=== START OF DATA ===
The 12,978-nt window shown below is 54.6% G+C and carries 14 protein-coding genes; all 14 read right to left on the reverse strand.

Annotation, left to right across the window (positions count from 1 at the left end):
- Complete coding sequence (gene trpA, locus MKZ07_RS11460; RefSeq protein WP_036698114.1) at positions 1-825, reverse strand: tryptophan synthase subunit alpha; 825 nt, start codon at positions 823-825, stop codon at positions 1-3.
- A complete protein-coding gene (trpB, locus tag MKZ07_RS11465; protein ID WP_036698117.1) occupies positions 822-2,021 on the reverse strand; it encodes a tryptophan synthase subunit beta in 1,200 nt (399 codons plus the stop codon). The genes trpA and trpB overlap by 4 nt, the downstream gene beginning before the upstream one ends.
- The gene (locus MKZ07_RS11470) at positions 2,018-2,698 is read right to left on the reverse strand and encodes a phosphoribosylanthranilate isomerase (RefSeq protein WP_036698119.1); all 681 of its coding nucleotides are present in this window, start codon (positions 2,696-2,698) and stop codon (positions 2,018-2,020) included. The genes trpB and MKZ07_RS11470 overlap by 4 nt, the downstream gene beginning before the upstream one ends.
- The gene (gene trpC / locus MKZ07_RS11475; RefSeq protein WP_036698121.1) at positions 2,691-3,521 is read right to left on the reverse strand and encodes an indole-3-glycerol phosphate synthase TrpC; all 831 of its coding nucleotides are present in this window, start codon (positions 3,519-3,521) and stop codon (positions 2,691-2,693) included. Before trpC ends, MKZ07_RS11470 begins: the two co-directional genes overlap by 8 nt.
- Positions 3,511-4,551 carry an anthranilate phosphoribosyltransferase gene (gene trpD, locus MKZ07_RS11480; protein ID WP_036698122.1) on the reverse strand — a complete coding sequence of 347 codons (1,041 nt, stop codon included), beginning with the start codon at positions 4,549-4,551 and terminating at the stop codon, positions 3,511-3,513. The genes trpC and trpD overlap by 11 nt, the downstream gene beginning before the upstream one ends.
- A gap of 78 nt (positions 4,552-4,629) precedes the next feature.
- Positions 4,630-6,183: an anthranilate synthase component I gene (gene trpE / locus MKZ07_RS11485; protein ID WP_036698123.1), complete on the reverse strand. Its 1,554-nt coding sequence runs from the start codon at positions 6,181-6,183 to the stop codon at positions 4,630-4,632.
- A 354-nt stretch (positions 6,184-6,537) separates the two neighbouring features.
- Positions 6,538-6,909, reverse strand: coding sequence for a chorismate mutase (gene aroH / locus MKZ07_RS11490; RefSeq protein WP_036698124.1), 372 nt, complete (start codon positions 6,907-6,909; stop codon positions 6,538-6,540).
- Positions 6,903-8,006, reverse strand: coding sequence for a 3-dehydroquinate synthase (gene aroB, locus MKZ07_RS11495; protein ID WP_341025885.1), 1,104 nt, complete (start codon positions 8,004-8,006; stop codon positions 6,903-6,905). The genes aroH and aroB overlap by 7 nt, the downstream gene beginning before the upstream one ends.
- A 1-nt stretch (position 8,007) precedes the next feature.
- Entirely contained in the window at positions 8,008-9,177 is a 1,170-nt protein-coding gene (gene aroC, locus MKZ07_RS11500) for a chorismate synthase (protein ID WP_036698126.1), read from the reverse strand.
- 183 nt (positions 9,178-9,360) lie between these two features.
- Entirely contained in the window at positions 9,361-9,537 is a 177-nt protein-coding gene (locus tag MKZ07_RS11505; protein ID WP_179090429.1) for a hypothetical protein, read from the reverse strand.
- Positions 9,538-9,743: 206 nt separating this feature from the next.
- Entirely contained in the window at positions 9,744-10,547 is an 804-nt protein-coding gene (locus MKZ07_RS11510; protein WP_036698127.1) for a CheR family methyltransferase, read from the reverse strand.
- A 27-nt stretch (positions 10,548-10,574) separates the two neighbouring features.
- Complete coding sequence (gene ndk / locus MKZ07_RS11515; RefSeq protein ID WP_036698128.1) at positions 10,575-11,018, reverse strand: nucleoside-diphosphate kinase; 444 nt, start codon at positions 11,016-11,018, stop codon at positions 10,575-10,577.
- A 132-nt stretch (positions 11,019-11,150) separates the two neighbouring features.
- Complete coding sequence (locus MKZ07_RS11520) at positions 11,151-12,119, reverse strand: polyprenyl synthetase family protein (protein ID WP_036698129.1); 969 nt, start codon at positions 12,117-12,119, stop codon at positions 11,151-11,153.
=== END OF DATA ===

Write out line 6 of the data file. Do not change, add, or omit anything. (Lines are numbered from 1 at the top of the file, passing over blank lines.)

- The gene (gene trpC / locus MKZ07_RS11475; RefSeq protein WP_036698121.1) at positions 2,691-3,521 is read right to left on the reverse strand and encodes an indole-3-glycerol phosphate synthase TrpC; all 831 of its coding nucleotides are present in this window, start codon (positions 3,519-3,521) and stop codon (positions 2,691-2,693) included. Before trpC ends, MKZ07_RS11470 begins: the two co-directional genes overlap by 8 nt.